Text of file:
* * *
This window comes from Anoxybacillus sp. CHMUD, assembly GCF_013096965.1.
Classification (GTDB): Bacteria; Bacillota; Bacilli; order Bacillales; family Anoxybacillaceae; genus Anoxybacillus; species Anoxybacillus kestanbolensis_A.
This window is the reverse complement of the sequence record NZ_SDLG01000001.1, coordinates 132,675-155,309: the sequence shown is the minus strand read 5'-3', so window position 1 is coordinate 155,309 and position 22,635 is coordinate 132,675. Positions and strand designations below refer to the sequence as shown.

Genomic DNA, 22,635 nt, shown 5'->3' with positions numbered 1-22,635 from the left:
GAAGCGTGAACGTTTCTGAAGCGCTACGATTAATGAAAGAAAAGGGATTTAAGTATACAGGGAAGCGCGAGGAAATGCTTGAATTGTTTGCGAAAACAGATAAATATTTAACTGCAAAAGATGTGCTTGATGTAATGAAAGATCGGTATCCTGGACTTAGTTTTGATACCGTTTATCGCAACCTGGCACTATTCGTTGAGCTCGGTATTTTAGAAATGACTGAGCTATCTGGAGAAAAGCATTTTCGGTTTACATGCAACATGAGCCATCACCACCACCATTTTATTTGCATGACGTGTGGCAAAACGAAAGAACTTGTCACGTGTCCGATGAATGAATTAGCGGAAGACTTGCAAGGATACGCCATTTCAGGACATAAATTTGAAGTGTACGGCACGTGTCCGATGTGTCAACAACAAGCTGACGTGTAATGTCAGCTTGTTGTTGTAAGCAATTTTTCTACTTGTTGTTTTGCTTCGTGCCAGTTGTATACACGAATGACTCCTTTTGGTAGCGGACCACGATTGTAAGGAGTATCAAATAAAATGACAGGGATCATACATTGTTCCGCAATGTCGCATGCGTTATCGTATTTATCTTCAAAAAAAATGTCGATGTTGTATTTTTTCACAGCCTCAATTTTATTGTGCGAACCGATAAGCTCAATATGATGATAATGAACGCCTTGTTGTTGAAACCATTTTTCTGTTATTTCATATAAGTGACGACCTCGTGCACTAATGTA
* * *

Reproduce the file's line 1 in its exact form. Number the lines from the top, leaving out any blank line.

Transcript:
This window comes from Anoxybacillus sp. CHMUD, assembly GCF_013096965.1.